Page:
Downtown Madison’s bustling tech hub at 316 W. Washington Ave. soon will feature a hard-to-miss, statement-making lighted mural running the entire height of the 10-story building.
Scaffolding has been erected in front of the 316 Building, owned by Hovde Properties, the past two weeks as workers from Artemis Fine Art Services of Dallas install the 123-foot by 15-foot mural meant to evoke a waterfall. The artwork was created by Jonathan Brown and his team of a dozen artists from Modern Mosaics of Houston.
Brown has been in Madison since Monday, overseeing the final stages of the installation. Wednesday afternoon’s dreary, rainy weather didn’t hamper Brown’s spirits as he enthusiastically watched sections of his permanent wall mural being placed on the building, one of the largest exterior projects ever completed by his firm.
“The hope is this mural will give the building some punch,” Brown said. “Madison is on the map.”
The mural will be revealed during the New Places, New Faces Downtown networking event from 5-7 p.m. on Nov. 10, hosted by Hovde Properties and presented by Downtown Madison Inc.
The installation should be completed by Friday, Brown said. It will take another week to program the intricate lighting fixtures both on the building and in the sidewalk leading up to the front door.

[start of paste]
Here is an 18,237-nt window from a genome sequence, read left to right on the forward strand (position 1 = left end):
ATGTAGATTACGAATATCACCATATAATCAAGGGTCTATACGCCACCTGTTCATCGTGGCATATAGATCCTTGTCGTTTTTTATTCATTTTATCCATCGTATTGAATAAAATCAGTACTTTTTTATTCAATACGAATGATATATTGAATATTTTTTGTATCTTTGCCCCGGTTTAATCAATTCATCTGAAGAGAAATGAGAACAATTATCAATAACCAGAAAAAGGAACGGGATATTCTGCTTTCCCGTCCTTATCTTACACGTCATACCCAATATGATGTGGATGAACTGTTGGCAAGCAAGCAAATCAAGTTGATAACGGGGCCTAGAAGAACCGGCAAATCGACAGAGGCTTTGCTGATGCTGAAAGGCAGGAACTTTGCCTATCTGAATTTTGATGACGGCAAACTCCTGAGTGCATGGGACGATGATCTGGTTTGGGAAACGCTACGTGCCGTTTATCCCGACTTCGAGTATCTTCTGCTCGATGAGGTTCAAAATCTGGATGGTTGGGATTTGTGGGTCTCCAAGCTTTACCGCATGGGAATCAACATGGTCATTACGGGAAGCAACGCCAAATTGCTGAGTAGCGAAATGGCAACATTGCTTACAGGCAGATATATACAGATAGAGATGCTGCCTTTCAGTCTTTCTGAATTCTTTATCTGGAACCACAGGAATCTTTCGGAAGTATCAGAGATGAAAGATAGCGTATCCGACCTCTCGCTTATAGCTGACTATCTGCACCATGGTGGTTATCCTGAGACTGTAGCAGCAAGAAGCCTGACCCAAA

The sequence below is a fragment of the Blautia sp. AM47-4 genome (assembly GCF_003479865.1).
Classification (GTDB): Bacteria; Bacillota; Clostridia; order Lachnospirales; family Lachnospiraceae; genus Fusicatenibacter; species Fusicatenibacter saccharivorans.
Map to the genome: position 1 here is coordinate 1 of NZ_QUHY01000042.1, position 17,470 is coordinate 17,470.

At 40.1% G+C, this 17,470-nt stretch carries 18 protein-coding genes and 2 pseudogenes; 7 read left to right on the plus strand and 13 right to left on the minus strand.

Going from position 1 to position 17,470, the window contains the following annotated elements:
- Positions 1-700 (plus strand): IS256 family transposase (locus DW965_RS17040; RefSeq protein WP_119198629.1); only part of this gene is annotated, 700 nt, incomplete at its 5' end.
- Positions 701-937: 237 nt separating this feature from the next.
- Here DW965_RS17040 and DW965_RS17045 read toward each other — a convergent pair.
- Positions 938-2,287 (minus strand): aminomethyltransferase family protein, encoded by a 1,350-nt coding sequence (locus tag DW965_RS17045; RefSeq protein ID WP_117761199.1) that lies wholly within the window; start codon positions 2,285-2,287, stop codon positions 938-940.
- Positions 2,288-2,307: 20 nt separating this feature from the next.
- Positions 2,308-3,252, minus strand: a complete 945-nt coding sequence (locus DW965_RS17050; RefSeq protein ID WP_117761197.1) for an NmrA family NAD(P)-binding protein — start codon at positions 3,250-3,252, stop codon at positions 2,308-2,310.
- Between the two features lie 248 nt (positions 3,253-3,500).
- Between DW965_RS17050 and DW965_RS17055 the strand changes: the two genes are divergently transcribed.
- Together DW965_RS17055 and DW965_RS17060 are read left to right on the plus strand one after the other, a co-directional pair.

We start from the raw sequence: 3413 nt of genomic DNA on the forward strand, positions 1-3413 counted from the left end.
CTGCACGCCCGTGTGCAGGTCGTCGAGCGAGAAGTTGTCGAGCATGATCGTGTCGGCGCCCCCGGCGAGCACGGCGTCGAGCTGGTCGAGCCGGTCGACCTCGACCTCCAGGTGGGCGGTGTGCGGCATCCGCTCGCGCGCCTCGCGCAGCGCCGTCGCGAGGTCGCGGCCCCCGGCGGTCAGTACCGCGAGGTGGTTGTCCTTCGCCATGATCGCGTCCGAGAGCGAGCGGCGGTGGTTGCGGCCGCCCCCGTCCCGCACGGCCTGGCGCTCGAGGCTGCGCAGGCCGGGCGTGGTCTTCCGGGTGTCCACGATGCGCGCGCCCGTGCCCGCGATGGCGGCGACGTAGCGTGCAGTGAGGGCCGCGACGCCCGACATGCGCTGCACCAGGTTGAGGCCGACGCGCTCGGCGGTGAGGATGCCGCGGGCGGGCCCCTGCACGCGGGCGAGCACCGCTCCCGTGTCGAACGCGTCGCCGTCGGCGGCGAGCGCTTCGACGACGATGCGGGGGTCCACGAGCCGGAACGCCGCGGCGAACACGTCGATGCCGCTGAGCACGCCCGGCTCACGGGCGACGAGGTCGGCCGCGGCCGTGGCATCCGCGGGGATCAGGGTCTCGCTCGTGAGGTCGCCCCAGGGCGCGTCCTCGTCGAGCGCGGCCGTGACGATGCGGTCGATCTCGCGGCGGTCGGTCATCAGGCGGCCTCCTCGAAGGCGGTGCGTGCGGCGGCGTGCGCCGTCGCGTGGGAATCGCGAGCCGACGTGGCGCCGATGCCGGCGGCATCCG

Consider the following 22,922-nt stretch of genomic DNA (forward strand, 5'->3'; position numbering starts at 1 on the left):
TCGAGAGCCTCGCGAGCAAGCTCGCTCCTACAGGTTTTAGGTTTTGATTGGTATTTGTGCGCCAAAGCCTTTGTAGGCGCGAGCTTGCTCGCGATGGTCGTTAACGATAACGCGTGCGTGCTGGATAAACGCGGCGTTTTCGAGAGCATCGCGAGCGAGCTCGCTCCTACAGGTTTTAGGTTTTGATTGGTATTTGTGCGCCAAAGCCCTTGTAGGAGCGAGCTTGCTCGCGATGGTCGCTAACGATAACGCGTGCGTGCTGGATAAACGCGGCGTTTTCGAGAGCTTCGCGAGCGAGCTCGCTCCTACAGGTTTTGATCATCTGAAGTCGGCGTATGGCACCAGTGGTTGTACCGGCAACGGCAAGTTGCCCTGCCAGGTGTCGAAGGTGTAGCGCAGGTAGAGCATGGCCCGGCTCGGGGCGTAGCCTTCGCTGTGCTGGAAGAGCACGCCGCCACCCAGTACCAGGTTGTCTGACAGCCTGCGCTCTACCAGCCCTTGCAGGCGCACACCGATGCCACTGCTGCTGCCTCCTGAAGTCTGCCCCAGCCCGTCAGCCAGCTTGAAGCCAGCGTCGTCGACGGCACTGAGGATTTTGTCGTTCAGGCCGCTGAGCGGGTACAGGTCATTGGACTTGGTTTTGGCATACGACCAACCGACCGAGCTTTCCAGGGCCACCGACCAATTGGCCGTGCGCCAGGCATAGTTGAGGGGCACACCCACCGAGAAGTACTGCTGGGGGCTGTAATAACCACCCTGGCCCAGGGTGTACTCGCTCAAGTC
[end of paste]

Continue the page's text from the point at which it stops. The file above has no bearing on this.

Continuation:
The mural runs from the top to the bottom of the building in the gap that separates the structure’s two towers facing West Washington Avenue. Nearly 500 blue and white LED lights are programmed to create the illusion of water in motion.
The illusory water then falls onto a “splash pond” awning made of glass and steel that opens onto the building’s plaza and into an actual water fountain that will be installed in the summer. The mural’s cost was not disclosed.
The waterfall concept for the mural was suggested by Eric Hovde of Hovde Properties, Brown said. The mural itself is made of durable outdoor materials, which should withstand years of seasonal punishment, he said.
Eleven businesses, including six from Madison, and more than two dozen people were involved with the project.
The project has encountered some hurdles. Brown said he and his team have been working with the city on assorted issues ranging from the brightness of the mural’s lights to hours the mural can operate. The mural is supposed to be shut off by 10 p.m. so it won’t disturb nearby residential apartments.
Brown has been working on the project for about 15 months and has learned much about Madison and its booming technology sector in that time.
“I really can see Madison becoming a big name in the coming years,” he said. “With firms like Epic nearby, Madison reminds me of what Seattle was like about 15 years ago. Where Madison is today, I can see it really coming up like Seattle did.”
He said he was hopeful Madison residents enjoy the finished project.
“I really wanted to give the city a running waterfall,” he said. “With what’s happening here with the tech industry, I think this (mural) speaks to it.”